by ERNESTO T. SOLIDUM
CSC Report Card Survey
Reveals Failed Expectation
The Civil Service Commission (CSC), an agency tasked to implement the Anti-Red Tape Act of 2007 (ARTA) released recently its maiden Report Card Survey of 599 government agencies and government owned/or controlled corporations. The basis is the minimum service standards embodied in the Citizens’ Charter that exemplifies efficiency and effectivity in the work place of all civil service personnel.
Like a grade schooler’s report card, marks are either excellent, good, acceptable or failed. It pinpoints areas of deficiency and recommends remedial measures such as personnel upgrade, reshuffle and others. By no means, harsher penalties are imposed but to remind offices involved of their commitment to serve their clienteles with utmost dedication and selfless interest. Accountability and transparency are obviously the goal of governance vigorously pursued by the Administration of Pres. Benigno C. Aquino III.
The 2012 Report Card Survey (RCS) shows offices that got excellent marks is 50 (8.3 percent), good – 192 (32.0 percent), acceptable – 78 (13.0 percent) and failed – 279 (46.5 percent).
In Aklan BIR, DTI and Philhealth got good ratings. Social Security System (SSS) is acceptable. The Government Service Insurance System (GSIS) failed. It could not be denied that heads of BIR, DTI and Philhealth created the more favorable environment conducive for growth, trust and efficiency. SSS is on the borderline because visiting clients got suffocated in damped and overcrowded quarters. A defining moment in a failed office like the GSIS is when you are told it takes two weeks before your paper is completely processed. Well and good. Days passed. Afterwards a GSIS member visits the office. He is informed “you must wait until a week or so.”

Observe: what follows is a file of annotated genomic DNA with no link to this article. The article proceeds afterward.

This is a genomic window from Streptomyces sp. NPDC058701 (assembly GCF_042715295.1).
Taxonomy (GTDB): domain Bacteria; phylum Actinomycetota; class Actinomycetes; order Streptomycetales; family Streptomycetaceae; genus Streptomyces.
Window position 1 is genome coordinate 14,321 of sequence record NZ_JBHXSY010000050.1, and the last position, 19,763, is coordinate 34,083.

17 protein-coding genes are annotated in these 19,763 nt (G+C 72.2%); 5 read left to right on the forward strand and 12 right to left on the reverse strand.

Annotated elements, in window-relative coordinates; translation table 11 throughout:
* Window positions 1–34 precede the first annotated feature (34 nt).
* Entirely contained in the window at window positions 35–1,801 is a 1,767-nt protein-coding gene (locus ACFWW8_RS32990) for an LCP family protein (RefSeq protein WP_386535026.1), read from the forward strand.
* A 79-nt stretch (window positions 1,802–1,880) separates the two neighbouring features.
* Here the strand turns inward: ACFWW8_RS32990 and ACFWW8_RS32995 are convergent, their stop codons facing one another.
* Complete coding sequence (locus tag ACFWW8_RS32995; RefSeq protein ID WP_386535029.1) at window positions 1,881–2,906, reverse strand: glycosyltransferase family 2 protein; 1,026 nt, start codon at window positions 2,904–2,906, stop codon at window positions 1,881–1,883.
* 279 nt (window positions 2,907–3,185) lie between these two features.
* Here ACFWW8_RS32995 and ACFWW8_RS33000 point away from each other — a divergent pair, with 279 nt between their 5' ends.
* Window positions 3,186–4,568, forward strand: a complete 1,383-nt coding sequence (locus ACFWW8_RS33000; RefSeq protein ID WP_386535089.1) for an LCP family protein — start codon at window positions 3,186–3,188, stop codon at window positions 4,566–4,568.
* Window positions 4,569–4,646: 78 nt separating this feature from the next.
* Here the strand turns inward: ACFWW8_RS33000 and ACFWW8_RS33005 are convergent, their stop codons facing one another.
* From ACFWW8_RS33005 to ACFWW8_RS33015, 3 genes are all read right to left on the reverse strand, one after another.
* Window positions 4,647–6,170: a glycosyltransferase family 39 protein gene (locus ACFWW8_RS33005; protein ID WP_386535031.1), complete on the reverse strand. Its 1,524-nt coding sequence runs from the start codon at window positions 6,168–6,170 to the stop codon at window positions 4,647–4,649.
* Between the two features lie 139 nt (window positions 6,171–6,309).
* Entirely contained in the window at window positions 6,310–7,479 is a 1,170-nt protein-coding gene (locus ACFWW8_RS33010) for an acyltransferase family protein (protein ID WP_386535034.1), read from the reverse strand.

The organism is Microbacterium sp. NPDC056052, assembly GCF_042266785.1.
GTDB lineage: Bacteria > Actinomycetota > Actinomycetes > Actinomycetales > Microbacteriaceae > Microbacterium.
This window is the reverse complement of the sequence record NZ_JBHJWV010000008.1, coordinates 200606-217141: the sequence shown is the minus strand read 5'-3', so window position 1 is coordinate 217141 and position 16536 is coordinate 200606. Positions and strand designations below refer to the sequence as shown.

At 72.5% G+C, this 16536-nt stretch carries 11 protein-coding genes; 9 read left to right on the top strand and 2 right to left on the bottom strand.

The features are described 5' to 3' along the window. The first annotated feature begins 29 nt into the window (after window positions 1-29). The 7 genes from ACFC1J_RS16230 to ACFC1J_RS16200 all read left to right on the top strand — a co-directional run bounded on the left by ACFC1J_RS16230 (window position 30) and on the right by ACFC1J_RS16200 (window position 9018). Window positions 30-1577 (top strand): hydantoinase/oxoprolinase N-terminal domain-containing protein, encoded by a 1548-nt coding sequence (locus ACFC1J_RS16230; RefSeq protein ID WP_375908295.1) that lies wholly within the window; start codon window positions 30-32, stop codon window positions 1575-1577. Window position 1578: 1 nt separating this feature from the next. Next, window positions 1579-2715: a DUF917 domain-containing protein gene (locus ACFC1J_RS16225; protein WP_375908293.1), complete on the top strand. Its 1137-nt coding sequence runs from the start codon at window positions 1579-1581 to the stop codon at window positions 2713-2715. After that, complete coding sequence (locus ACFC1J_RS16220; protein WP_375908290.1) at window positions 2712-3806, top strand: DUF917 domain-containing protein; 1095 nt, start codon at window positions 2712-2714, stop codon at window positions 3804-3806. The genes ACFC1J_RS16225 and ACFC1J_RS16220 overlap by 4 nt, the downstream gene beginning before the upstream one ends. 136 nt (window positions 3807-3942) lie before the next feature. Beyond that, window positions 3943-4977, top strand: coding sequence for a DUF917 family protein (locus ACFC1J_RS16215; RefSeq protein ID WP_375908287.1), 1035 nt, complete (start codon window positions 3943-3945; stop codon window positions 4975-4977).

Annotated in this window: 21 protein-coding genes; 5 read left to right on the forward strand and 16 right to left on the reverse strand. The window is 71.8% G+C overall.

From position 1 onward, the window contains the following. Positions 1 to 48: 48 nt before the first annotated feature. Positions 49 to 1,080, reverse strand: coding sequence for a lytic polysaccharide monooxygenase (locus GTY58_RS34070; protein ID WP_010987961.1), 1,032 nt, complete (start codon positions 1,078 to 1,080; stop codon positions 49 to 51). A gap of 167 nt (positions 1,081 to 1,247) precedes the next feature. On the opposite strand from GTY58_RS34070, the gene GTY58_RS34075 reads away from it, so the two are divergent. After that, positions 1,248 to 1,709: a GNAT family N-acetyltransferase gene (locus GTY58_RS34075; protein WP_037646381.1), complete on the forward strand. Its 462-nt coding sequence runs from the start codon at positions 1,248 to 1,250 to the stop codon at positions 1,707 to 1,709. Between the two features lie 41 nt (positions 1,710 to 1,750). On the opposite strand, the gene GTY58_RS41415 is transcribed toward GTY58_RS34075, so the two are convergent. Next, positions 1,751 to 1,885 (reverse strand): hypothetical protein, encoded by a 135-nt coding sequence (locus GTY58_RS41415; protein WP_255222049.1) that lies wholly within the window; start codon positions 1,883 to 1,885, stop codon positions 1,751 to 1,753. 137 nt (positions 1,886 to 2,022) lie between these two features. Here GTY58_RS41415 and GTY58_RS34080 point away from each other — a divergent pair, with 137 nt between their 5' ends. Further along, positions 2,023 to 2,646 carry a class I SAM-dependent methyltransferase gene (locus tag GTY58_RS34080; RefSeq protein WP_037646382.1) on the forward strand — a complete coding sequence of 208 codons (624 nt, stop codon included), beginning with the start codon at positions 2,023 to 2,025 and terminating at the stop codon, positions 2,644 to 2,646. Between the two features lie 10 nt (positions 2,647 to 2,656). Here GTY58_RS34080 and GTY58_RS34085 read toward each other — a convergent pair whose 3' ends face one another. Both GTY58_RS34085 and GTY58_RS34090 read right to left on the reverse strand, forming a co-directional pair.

In this digital age of computers and super phones, why can’t a government office have a minimum of three working days to act on matter or specific need? Delays or inaction on the problem over unnecessary length of time is considered red tape under the law.
Mr. Ferdinand Macogue, Administrative Officer V of Civil Service Commission (CSC) Aklan said that the GSIS Satellite Office personnel in Kalibo headed by Mr. Ronnie Alba have undertaken re-orientation training on office management. Meanwhile, closed monitoring is pursued by CSC to improve its service delivery.
ARTA is fully implemented by LGU Kalibo, the reason why it has earned Seal of Good Housekeeping from DILG. For the majority of offices which have either failed or earned “acceptable” marks must exert greater efforts. Nobody is indispensable hence office personnel can be replaced by a productive one.
Basically, RCS show that the majority of the 1.2 million government employees and that of the government owned/or controlled corporations do not perform according to public expectations. Paradoxically, pay raises and fringe benefits have been unprecedented since the last decade. However, motivation to work and improve the services are not internalized among employees. “Tuwid na daan” is virtually littered with holes, twists and bumps.
For the good guys, it’s time to celebrate. For the unfortunate ones, a painful time for self examination and reckoning. Let’s not forget there’s plenty of room for improvement. /MP